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LMS vs. CMS: Similarities, Differences & Which One Is Best for You

It’s natural for many people to confuse similar-sounding terms. This is what happens with LMS vs. CMS. Unless you’re a technophile who closely follows the latest trends as they unfold, you may get confused as well.

But don’t worry. That’s not entirely your fault. It’s never too late to learn about them.

There are a few similarities and a whole lot of differences between a learning management system and a content management system.

In this post, you’ll learn how they are alike and different, along with a simple example for each tool for better understanding.

Know the real purposes of these tools and avoid making wrong purchase decisions, especially if you’re setting foot in the domain of software applications for the first time.

So, let’s get started!

What Is an LMS?

An LMS is a software application that serves as a one-stop solution for online employee training and academic programs. Training managers and teachers can use these web-based platforms to plan, create, manage, deliver, track, and analyze online courses & assessments with anyone, anywhere.

ProProfs Training Maker is an example of an LMS. Most of the LMS software like this that are currently on the market are cloud-based and sold as per a software as a service (SaaS) model.

ProProfs Training Maker

These platforms make the life of instructors and admins easy by simplifying repetitive tasks such as enrollment, reminders, grading, and reporting through automation.

Similarly, they make learning seamless for learners through personalized learning paths and self-paced microlearning on any device, anytime, anywhere.

personalized learning paths

Unlike traditional classrooms, a content learning management system supports multimedia for engaging learning experiences. You can also upload training materials you already have, including videos, presentations, recorded webinars, graphics, and flashcards.

Watch: What is a Cloud-Based Learning Management System?

What Is a CMS?

A content management system or CMS is a software platform for creating custom websites and digital content. You can easily develop a website without writing a single code or learning programming. Similarly, you can add, manage, modify, and delete online content with ease.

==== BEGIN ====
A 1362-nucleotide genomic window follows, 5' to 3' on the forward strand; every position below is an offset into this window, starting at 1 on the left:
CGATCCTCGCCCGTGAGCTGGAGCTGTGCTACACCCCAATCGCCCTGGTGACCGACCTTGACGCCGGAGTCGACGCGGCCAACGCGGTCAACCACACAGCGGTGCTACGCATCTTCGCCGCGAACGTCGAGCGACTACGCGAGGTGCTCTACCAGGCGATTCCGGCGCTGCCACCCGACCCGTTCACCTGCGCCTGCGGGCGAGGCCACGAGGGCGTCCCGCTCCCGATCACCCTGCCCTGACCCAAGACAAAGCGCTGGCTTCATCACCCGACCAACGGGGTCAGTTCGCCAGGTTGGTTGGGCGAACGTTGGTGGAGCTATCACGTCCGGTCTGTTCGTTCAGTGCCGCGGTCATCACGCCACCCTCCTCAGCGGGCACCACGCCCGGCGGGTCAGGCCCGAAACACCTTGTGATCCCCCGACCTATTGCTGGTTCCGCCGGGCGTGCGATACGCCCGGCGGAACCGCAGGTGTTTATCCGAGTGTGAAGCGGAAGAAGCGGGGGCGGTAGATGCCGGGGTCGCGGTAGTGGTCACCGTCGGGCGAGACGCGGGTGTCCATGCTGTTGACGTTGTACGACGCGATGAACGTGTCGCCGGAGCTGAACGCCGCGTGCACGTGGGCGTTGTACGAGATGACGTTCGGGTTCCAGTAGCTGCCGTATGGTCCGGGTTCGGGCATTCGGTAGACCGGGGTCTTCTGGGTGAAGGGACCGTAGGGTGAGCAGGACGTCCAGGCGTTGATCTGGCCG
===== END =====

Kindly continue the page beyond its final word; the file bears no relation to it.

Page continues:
WordPress is an example of the most popular CMS out there.

What Is a CMS

It lets you publish articles online, embed videos, and display graphs, charts, and infographics. Plus, you can create multiple user accounts in the platform and grant permissions to either view and edit, or just view content.

WordPress Integration with an LMS

While you can use it standalone to build a website and manage your content, a WordPress Integration with an LMS functions as an online learning portal. There you can assign courses and tests, view detailed courses reports, and sell courses online centrally from your WordPress dashboard.

The best thing about a CMS is that it provides a centralized place to create, manage, and display your content.

Similarities Between a CMS and an LMS

An LMS and a CMS share some similarities in functions that seem to overlap with each other. Here are some simple examples:

  • Ability to create, edit, and delete online content
  • Useful to manage and deliver online training content
  • Support multiple users and permissions
  • Easily scalable to meet a large number of users
  • Can create a web portal where users can sign up and take courses 
  • Offer some level of reporting
  • Play a vital role in eLearning

Differences Between a CMS and an LMS

Despite these similarities, there are a bunch of differences between an LMS and a CMS. Look at the following table to understand them.

LMS CMS
It is used to create, manage, administer & track online courses and assessments It is used to create, organize, and publish content, such as personal blogs or website content for businesses.
Primary objective is to offer seamless eLearning experiences through personalized learning paths. It aims to help users collaborate in creating, modifying, publishing, and managing any digital content.
Supports learner interactions with elements such as quizzes, gamification, live sessions, and social forums. Serves solely as back-end content repositories for viewing purposes only.
Generally involves a learning curve as it offers various features for online learning and training administration. Simpler and faster to deploy due to design limitations
Generates detailed reports on learner activities, courses, and instructors. Limited to simple activity reports
Learners are end-users End-users are content managers

LMS or CMS: Which One Is Best for You?

It all depends on what you’re planning to do with your online content.

Both an LMS and a CMS can help you create, store, manage, and present content in an organized way. That said, an LMS is designed to assist users in employee training and academic learning. So, it comes with advanced functionalities for the course and quiz assignments, group management, admins & instructors, custom learning pathways, virtual classrooms, certification, and eCommerce.

virtual filing cabinet model